“A road is being constructed near our village which leads to the newly being built sugar factory of the Chief Minister,” said Shishira. “Was there no tar road earlier?” I asked and he said “No.” A new road is being constructed to reach the sugar factory of the chief minister! Wow! “There is some direct relationship between the road and power,” I said. It is not just a coincidence always that a road is constructed always to reach a factory or to some industry or when a Minister is arriving and is repaired when the minister is to arrive, mostly for the election campaigning. There is a direct relationship. The road is always ‘constructed’ and the question who ‘constructs’ it is always interesting!
One Duglus Lummis, in one of his essay ROAD traces the history economics and sociology of ROAD. He makes a distinction between WAY and ROAD. The earlier is created by the walking feet- human and animal- in the forests and in the villages. While the latter is constructed (haven’t we all seen the board saying, “road under construction”?) The word WAY, he argues, is derived from the word WEY to mean transport which says that a way was created by feet- human and animal- for their movement for socio-economic reasons. The word ROAD, Lummis says, was derived from the word RAD which means- to travel. Interestingly the word RAD is also the root word for RAID, he says. Now this connection at the level of the human language opens the door for us to think and imagine the connection between ‘power’ and ‘road’.
It was in the year 224 B.C. that an emperor who captured China, as a part of his programme to keep China ‘under’ him always that he started constructing roads in China. But almost a century before he executed his plans, the Romans had constructed roads for the very same reason. There in Rome, the constructed roads were higher than the normal paths and ways hence it came to be known as HIGH-WAY.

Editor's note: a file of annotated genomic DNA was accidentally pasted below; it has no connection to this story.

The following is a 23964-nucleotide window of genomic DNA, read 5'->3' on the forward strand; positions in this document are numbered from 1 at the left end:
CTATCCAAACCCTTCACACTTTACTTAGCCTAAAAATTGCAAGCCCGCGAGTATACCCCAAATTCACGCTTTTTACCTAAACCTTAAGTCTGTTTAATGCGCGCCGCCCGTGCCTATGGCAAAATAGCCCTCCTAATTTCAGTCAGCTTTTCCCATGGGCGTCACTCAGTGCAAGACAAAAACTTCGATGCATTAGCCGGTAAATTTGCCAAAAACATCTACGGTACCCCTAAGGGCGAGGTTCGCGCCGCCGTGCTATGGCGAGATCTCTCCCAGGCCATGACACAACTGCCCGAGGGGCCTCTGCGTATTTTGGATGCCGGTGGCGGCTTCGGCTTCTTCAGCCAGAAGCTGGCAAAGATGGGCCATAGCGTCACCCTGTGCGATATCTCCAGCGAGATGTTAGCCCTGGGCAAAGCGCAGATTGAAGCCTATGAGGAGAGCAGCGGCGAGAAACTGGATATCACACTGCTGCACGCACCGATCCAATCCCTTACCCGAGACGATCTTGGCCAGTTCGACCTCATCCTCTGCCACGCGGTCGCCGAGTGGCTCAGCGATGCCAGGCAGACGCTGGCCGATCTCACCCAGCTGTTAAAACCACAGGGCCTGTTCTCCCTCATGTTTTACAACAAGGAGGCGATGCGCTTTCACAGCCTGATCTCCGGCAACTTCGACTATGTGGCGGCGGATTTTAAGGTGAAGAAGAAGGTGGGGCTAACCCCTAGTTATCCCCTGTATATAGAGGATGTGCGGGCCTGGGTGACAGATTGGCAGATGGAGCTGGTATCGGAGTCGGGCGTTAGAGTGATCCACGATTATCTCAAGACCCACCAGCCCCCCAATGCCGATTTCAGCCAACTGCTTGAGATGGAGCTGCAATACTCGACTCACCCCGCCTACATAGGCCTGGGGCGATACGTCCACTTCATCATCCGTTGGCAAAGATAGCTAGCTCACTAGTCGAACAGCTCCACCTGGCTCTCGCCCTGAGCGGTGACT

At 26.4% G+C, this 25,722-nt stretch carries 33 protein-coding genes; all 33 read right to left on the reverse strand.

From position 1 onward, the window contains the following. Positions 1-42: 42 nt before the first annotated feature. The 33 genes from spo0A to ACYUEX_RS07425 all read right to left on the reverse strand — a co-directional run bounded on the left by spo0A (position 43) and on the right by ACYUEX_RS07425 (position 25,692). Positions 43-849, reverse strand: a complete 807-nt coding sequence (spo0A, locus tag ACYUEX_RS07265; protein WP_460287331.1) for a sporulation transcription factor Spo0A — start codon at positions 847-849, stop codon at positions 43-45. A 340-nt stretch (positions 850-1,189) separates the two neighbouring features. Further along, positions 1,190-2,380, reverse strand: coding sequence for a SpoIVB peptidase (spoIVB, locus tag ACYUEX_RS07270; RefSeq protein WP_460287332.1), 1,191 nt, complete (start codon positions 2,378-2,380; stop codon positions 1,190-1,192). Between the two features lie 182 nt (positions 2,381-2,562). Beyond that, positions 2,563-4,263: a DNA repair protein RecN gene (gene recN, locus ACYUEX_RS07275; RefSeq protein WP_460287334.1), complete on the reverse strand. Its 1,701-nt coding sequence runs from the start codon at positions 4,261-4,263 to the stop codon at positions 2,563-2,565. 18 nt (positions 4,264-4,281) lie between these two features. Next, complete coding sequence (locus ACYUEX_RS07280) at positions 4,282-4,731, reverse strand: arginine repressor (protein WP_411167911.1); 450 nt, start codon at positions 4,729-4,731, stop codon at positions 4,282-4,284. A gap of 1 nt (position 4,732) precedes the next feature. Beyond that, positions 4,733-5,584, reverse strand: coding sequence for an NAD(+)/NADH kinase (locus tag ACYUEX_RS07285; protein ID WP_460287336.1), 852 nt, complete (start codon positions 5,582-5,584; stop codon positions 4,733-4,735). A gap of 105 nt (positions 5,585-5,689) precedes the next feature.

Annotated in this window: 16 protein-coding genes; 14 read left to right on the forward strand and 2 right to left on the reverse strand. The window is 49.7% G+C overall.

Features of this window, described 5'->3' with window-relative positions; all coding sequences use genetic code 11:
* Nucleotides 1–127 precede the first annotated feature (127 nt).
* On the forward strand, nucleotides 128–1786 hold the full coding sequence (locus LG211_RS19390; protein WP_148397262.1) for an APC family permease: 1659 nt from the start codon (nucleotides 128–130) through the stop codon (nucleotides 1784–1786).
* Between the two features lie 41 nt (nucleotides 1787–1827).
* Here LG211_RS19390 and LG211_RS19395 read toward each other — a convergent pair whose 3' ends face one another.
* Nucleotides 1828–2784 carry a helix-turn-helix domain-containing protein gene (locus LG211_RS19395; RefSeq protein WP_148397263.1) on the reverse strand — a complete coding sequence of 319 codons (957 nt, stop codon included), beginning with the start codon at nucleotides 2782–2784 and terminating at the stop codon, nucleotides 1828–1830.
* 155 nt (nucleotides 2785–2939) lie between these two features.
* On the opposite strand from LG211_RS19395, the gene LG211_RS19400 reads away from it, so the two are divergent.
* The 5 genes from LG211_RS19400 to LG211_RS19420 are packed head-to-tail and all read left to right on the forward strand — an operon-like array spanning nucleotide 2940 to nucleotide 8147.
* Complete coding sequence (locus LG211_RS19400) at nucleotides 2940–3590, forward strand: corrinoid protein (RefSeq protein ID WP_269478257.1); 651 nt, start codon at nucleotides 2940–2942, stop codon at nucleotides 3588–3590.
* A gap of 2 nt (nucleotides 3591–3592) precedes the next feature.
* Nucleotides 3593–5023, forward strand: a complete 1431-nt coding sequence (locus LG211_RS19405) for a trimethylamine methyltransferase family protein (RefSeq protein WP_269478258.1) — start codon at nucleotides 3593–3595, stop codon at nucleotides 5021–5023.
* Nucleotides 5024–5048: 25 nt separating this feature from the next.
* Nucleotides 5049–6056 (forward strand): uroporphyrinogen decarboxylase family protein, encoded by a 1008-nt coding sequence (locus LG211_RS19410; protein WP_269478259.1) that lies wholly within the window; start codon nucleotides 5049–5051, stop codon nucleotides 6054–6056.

It was in late 19th century that automobiles came into existence and Lummis draws our attention to an interesting fact- these automobiles were not made according to the path on which they had to move. So initially the automobiles would move just in six kilometers per hour speed and had to have a man sitting in the front of it waving a red flag. Later on the roads were fashioned according to the needs of the automobiles while it should have been the other way round. So when roads were being constructed as per the needs of the automobiles, the humans and their needs were not the primary interest. The WAY went where humans wanted to go, but with ROADs people had and still have to go where it takes you. And if noticed properly the ones walking on the road have to wait for the vehicles to stop because the vehicles have a higher ‘right’ over the roads than human beings or rather the human beings with vehicles than the human beings without vehicles.
Once it so happened that a friend and I were standing in front of a restaurant and a car started honking because a cycle which was parked in the side had interrupted its free movement. I just moved the cycle further to the side and my friend, just as a light comment, said- you can move only the cycle and not the car hence you move the cycle to the side. Today while reflecting on the same line but looking at both cycle and car as an icon of a particular class and looking at ROAD as a metaphor I think this incident reflects who has the power to sideline whom and who claims a higher right over the others on the road.
It can also be observed that the roads are differently made when it leads us to the airport and differently made when it leads to a village. At this point I must speak of a sentence from a biographical note of C. Daanappa Nilogal where he says, “Tar road was constructed in my village for the cars of the feudal lords.” We can also see that the village roads are repaired and made ‘user’ friendly only when the Minister is about to arrive. This indicates that the road makes a clear cut class distinction which is an indicator to the fact that it is directly associated with power. (This can also be seen in the short story- Dambaru Bandadu (in Kannada) by Devanoor Mahadeva.)
23 June 2010